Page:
A bank security guard was arrested yesterday, and three other suspects were being sought in the Saturday night shooting that injured 12 people on an East Baltimore street, police said.
Sean Levin Brooks, 23, of the 2000 block of Greenmount Ave. was arrested where he works on St. Paul Street downtown, said police spokesman Agent Doug Price. The spokesman said he did not know the name of the bank where the suspect is a security guard.
Police said Mr. Brooks was charged with 12 counts of attempted murder and related handgun violations. He was being held last night at police headquarters pending a bail review hearing.
Mr. Brooks is accused of shooting into a crowd in the 500 block of E. 21st St. shortly before 8 p.m. Saturday. Police said four men walked along the street firing about 40 shots from a semiautomatic assault rifle and other weapons.
The victims, youths and men ranging in age from 14 to 55, were being treated yesterday at four area hospitals. Five were admitted Saturday night in critical condition at Johns Hopkins Hospital and the Maryland Shock Trauma Center. Several had suffered multiple wounds.
Early yesterday evening, two men still were reported in critical condition and the others were listed as fair, satisfactory or good. Antwoine Hawkins, 15, of Barclay Street was released yesterday from Francis Scott Key Medical Center after being treated for gunshot wounds to the right leg.
"It's near-miraculous that nobody was killed, given the circumstances, the type of weapons used and the number of people gathered there," Agent Price said.
Police Lt. Wayne Wilson said it appears the gunmen were aiming low, because most of the wounds were in the lower body.
Yesterday police still were trying to piece together the events that led to the shooting. But it appeared that gunfire erupted after a sidewalk dice game in front of 520 E. 21st St., a boarded-up brick rowhouse.
Lieutenant Wilson said on Saturday night that one man apparently left the game in anger and returned with a weapon.
Tige Ford, 23, of Brightwood Road, who was wounded in the left arm, hand and hip, said he was standing at the curb when the shooting started.
"I fell on the ground. Yeah, I was scared," Mr. Ford said yesterday from his bed at Hopkins Hospital. "I was just lying there hoping they would stop."
Tabetha Williams, 22, who lives directly across the street from where the shooting occurred, said, "They were playing craps. They do that every day."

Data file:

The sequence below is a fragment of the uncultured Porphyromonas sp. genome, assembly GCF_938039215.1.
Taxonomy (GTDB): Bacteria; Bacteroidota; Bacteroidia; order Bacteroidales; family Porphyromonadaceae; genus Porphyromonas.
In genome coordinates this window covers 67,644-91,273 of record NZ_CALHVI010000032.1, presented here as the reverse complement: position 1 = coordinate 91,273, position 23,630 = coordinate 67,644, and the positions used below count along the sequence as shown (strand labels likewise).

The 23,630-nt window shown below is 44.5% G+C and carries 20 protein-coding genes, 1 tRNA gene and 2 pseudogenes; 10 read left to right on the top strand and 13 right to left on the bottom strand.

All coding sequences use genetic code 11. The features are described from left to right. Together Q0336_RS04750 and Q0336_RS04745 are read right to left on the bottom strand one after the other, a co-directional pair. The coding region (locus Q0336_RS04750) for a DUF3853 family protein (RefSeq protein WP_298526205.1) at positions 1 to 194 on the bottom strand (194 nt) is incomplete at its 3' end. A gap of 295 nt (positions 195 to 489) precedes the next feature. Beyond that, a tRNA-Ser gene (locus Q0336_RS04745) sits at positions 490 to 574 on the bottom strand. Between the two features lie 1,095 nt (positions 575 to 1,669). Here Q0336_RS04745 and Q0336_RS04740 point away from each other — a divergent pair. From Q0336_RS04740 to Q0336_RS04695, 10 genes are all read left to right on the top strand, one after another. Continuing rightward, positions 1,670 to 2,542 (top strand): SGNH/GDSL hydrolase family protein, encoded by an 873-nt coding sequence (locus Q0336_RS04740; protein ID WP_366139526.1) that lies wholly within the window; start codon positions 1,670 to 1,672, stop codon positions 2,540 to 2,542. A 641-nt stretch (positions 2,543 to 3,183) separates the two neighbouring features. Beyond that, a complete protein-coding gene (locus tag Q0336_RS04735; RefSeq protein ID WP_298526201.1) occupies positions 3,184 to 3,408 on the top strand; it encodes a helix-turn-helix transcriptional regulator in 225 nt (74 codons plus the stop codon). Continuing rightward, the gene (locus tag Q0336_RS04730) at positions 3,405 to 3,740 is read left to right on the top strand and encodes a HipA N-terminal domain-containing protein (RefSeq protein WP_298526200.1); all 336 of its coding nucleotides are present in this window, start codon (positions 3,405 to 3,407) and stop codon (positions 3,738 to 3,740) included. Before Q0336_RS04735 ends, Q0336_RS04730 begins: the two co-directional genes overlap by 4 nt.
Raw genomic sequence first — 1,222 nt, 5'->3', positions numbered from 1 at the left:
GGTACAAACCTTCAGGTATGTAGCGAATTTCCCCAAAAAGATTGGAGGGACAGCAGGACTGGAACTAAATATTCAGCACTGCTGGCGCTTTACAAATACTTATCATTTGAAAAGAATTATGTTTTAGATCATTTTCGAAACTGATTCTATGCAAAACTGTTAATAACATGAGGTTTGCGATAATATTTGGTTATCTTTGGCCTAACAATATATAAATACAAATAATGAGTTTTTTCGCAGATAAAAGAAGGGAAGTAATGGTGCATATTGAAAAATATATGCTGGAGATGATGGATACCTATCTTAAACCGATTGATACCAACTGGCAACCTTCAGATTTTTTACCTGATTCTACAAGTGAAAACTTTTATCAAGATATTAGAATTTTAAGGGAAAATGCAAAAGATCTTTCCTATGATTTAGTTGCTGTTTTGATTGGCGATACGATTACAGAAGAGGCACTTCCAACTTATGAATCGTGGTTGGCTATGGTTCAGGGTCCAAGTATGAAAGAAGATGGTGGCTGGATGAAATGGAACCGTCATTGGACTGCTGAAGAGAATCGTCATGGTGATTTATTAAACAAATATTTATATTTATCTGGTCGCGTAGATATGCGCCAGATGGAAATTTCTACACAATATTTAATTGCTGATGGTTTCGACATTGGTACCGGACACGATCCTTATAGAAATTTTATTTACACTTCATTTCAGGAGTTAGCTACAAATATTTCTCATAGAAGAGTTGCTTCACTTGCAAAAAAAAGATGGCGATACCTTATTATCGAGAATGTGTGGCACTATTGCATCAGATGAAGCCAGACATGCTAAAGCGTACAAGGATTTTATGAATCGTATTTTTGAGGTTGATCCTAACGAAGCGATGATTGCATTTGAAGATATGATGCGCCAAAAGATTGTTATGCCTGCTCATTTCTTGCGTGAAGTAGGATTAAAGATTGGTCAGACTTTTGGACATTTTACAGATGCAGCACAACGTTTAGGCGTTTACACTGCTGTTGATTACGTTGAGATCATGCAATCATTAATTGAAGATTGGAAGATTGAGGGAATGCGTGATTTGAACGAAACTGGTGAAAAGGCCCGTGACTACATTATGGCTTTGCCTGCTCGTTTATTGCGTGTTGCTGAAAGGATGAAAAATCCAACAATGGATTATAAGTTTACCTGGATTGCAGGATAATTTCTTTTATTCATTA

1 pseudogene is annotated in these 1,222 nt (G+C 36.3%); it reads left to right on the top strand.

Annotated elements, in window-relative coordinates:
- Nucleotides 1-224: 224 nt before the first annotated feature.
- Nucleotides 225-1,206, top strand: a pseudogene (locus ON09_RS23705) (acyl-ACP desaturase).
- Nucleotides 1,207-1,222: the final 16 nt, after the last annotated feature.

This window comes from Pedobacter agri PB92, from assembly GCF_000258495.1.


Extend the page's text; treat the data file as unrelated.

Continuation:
She said she saw the gunfire from her third-floor bedroom window.
Ms. Williams said yesterday that she watched as a car pulled up to a group on the sidewalk and three armed men got out. "They asked the people to give up the money," she said. "They told him, 'No,' and the next thing you know they started shooting. When I saw the guns, I ducked."
She said the men walked along the street shooting, then got in the car and drove off. She said the shooting lasted about two minutes.
After the gunfire, hundreds of people massed in the street, blocking ambulances and police cars. Lieutenant Wilson said the crowd was "disorderly" and "uncooperative." But several residents faulted police for heavy-handed, crowd-control tactics. Some also said that the neighborhood residents have soured on police because of years of harassment and verbal abuse.
Antwoine Hawkins' father, Leroy, said he was trying to get to his injured son when police started to push people back from the victims. "I was looking down at my son and the police came and pushed my wife," he said yesterday.
Police ordered Mr. Hawkins, a 44-year-old bail bondsman, to move back. But he claimed he was out of the way. He said he
turned around and quickly was handcuffed, searched and told he had hit a police lieutenant. He was charged with resisting arrest, assaulting an officer and disorderly conduct.
"I understand that he was upset, but we had to move people back," Lieutenant Wilson said of Mr. Hawkins. "It's an unfortunate situation that he was arrested."
Lieutenant Wilson said the police response was prompt and appropriate, considering the size of the crowd and the pandemonium that followed the shooting.
The debris of the night's violence littered the gutter on the north side of East 21st Street on a sunny and cool Easter morning. Paramedics had left behind an intravenous bag, a plastic oxygen mask and a stained gauze pad.
Police discarded the yellow tape they had used to cordon off half the block between Greenmount Avenue and Boone Street. The street was marked with yellow chalk where police found at least 37 spent shell casings.
Near the corner of East 21st Street and Greenmount Avenue, an 83-year-old man spent part of his Easter morning mopping blood from the stone stoop of the home he has lived in since 1951.
"This gambling has been going on for a long time," said the man, who declined to give his name. "I knew one day it would get out of hand."